Music in Eighteenth-Century Georgia

Ron Byrnside

Reviews

"Byrnside makes a contribution to the small but growing list of studies of music in specific colonies in eighteenth-century America."
Eighteenth Century Current Bibliography

“The greatest strength of Byrnside’s book lies in his excellent and quite illuminating summary of Protestant religious history in Europe and its influence on colonial America.”
Journal of Southern History


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Description

Rich in quality and diversity, the history of music in Georgia is a long one by American standards, spanning the better part of three centuries.

This volume explores the musical landscape of Georgia's colonial period, from traditional ballads and operatic productions to John Wesley's first hymn book and New England fuging tunes that took root in south Georgia in the latter half of the century. Attention is also given to the musical and cultural contributions of the German-speaking Salzburgers who came to Georgia beginning in 1735, and to the manifold influences of African Americans in the late eighteenth century.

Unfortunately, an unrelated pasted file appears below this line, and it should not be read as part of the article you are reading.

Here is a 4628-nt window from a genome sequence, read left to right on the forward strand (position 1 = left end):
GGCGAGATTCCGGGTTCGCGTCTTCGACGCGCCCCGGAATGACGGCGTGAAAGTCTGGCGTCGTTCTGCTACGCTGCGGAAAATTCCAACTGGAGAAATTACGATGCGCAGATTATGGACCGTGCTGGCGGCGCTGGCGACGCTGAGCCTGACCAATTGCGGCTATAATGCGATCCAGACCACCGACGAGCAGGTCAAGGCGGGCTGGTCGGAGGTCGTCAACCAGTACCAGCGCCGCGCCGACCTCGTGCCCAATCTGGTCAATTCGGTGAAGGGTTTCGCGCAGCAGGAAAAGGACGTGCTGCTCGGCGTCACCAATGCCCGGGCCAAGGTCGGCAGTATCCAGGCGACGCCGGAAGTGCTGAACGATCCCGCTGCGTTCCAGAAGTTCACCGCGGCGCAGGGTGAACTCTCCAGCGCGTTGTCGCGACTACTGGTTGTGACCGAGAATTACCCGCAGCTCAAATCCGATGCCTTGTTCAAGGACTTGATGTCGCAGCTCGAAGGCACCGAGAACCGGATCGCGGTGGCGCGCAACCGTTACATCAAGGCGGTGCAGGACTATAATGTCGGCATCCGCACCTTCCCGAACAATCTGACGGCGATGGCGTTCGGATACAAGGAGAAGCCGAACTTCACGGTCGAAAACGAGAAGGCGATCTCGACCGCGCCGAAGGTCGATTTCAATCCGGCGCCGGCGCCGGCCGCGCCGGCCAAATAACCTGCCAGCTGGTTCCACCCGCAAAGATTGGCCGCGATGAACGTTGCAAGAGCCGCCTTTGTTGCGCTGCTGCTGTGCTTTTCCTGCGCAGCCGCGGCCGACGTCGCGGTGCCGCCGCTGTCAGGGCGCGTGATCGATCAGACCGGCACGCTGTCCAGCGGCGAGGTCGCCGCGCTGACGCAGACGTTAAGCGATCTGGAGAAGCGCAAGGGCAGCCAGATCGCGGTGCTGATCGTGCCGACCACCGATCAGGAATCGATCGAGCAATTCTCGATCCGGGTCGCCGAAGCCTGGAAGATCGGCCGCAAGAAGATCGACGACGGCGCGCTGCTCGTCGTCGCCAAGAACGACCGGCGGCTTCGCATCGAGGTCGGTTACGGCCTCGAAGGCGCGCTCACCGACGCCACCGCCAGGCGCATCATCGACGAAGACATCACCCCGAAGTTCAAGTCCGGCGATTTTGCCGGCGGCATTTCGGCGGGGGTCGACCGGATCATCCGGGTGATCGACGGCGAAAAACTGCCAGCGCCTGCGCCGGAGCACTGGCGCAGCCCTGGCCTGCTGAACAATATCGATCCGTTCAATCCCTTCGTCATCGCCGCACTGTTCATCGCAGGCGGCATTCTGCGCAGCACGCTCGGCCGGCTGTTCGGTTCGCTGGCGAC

By piecing together information drawn from court records, personal diaries and journals, newspaper notices, estate inventories, wills, and other historical documents, Ron Byrnside constructs a fascinating history of both the secular and sacred music of the colonial period with much of the material new to scholarship.

Page count: 168 pp.
Illustrated
Trim size: 6 x 9

Read more about the music of Georgia at the New Georgia Encyclopedia.

 



Paper
List price: $22.95
978-0-8203-4091-3
10/31/2012

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Ron Byrnside was professor emeritus of music at Agnes Scott College. He is the author of Music: Sound and Sense and coauthor of Contemporary Music and Music Cultures.